In the previous issue of Critical Care, Cannesson and coworkers  applied the AQ technique to assess stroke area changes in real time in mechanically ventilated cardiac surgical patients with preserved LV function, as a representative index of fluid responsiveness. In this interesting study, which included a relatively small number of patients, Cannesson and coworkers nicely circumvented the problems associated with change in TOE probe position with respect to the LV short axis by utilizing passive leg raising (trunk lowering from 45° to 0°).
However, as with previous studies using AQ, this investigation identified several issues that should be kept in mind before this technique may be routinely implemented to assess fluid responsiveness. First, despite the careful implementation of passive leg raising, a small shift or displacement of the TOE probes in relation to the LV short axis could distort the findings significantly. The analysis of endocardial motion can be confounded if it is applied to patients with segmental wall motion abnormalities . Second, inherently linked to the structure of the myocardial muscle fibres, LV rotations and torsions could be present, which again could interfere with AQ-based assessment. Third, in a subset of coronary patients, a transient increase in load by leg elevation results in a decrease in dP/dtmax and a major increase in LV end-diastolic pressure. This impairment is linked to deficient length-dependent regulation of myocardial function . Finally, echo-Doppler provides discontinuous information, which is in contrast to routinely available haemodynamic monitors.
De Backer and coworkers  showed that pulse pressure variation was a reliable predictor of fluid responsiveness only if tidal volume was more than 8 ml/kg. Further investigation is necessary to reveal whether the observations reported by Cannesson and coworkers  are also valid in patients ventilated with tidal volumes of less than 8 ml/kg and a higher level of positive end-expiratory pressure (as is the case for patients with acute respiratory distress syndrome). Although dynamic indices of fluid responsiveness are evidently superior to static markers, Doppler echocardiography provides a variety of bedside solutions to problems relating to hypo-volaemia in a relatively noninvasive and dynamic manner. The great strength of this tool lies in its power to add supplementary information regarding contractility and afterloading conditions in a direct, comprehensible and physiological manner at the bedside.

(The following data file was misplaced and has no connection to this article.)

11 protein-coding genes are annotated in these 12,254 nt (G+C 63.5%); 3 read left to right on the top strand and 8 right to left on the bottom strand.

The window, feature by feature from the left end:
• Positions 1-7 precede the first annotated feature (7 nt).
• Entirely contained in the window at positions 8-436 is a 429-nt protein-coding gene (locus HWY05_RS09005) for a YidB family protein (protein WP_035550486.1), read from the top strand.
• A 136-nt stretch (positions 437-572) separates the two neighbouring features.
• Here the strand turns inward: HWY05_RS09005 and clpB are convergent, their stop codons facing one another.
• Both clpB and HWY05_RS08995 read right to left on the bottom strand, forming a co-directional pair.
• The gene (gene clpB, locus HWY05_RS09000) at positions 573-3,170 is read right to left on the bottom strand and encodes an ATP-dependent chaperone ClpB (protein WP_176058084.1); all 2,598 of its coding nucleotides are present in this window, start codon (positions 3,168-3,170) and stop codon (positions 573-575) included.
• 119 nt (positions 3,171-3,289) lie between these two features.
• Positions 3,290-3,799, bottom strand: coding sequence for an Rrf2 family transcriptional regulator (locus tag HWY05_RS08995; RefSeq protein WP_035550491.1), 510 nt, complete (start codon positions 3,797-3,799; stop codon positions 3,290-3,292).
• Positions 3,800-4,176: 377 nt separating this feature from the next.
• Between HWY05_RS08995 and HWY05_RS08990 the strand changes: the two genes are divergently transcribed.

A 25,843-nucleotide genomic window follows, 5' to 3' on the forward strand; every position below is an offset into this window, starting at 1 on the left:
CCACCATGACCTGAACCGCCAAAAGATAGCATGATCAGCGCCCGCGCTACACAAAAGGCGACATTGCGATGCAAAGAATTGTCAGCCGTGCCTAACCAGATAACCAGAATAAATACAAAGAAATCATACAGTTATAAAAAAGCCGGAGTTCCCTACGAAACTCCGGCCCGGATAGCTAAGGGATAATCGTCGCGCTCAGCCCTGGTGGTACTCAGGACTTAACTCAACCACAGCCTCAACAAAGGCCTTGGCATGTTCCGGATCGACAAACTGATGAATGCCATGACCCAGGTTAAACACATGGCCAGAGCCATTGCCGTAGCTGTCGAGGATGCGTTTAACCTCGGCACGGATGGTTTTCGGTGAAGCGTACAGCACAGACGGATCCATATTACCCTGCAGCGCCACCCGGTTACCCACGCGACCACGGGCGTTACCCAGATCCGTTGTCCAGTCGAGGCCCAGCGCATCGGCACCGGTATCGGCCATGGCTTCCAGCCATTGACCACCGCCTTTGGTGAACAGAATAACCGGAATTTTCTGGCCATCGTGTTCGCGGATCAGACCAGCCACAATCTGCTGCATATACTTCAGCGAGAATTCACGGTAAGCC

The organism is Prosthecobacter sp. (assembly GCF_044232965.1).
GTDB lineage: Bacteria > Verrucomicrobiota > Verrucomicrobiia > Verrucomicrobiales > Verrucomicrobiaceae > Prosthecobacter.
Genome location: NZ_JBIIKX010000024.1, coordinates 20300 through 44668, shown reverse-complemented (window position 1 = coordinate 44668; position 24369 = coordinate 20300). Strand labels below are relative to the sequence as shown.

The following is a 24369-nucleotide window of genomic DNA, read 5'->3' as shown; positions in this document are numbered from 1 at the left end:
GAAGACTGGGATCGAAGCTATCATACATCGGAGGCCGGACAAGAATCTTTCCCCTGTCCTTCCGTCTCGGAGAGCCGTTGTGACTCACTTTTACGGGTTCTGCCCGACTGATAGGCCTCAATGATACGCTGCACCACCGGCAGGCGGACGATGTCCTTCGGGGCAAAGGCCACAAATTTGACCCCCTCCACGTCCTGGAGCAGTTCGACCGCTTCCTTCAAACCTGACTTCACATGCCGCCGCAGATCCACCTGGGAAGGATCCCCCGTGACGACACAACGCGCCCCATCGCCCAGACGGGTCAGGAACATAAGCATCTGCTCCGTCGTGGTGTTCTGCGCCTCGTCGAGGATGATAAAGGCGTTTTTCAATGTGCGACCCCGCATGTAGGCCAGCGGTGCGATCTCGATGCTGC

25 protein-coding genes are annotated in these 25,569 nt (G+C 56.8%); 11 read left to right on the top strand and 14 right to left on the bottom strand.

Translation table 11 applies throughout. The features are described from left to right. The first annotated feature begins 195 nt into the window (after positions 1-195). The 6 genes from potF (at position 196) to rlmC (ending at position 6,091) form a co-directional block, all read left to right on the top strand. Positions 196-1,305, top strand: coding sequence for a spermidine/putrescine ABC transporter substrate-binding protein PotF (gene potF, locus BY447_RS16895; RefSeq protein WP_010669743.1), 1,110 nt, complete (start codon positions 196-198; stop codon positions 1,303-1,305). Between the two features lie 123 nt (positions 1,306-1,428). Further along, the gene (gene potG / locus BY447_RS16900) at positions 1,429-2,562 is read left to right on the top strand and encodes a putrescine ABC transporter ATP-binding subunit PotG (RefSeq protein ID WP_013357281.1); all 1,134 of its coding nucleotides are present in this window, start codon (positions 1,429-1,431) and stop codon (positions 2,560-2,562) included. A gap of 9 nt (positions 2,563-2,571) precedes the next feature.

intensive care unit
Cannesson M, Slieker J, Desebbe O, Farhat F, Bastien O, Lehot JJ: Prediction of fluid responsiveness using respiratory variations in left ventricular stroke area by transesophageal echocardiographic automated border detection in mechanically ventilated patients. Crit Care 2006, 10: R171. 10.1186/cc5123
Perel A, Pizov R, Cotev S: Systolic blood pressure variation is a sensitive indicator of hypovolaemia in ventilated dogs subjected to graded hemorrhage. Anesthesiology 1987, 67: 498-502. 10.1097/00000542-198710000-00009
Reuter DA, Kirchner A, Felbinger TW, Weis FC, Kilger E, Lamm P, Goetz AE: Usefulness of left ventricular stroke volume variation to assess fluid responsiveness in patients with reduced cardiac function. Crit Care Med 2003, 31: 1399-1404. 10.1097/01.CCM.0000059442.37548.E1